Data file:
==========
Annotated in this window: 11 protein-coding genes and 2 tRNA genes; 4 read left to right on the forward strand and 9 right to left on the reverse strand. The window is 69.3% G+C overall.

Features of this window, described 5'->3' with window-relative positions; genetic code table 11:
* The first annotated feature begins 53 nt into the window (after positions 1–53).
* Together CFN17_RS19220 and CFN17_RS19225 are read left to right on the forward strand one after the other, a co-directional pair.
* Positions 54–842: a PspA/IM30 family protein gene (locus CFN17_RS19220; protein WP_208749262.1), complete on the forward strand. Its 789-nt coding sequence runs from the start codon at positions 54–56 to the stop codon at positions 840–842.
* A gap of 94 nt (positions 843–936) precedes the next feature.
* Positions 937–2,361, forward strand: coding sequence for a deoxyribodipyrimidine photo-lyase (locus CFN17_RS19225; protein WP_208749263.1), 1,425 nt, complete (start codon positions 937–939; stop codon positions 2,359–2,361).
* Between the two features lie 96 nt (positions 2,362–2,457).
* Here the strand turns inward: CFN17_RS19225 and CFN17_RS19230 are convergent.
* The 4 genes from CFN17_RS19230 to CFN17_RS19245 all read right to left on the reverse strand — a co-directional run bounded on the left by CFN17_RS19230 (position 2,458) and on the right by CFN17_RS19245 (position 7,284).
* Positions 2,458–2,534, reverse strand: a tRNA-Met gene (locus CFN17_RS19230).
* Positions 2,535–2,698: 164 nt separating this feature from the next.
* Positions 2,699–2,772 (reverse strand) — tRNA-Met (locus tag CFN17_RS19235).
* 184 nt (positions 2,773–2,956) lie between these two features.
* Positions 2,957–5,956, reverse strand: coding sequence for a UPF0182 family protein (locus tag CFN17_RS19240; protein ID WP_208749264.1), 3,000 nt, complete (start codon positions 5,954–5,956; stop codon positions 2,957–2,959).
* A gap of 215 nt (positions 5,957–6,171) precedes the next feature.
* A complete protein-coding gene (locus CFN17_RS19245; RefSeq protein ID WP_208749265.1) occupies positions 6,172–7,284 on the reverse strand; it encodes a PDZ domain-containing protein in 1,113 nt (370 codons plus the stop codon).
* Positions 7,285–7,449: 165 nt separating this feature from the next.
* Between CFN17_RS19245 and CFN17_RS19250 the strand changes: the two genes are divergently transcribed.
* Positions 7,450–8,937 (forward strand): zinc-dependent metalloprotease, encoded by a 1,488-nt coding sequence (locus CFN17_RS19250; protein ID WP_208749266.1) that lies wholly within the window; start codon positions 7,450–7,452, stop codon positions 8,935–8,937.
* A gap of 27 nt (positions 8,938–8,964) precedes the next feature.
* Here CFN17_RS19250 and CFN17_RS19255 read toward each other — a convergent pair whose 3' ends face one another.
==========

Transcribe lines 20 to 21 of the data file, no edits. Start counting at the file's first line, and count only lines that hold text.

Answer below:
* Positions 7,450–8,937 (forward strand): zinc-dependent metalloprotease, encoded by a 1,488-nt coding sequence (locus CFN17_RS19250; protein ID WP_208749266.1) that lies wholly within the window; start codon positions 7,450–7,452, stop codon positions 8,935–8,937.
* A gap of 27 nt (positions 8,938–8,964) precedes the next feature.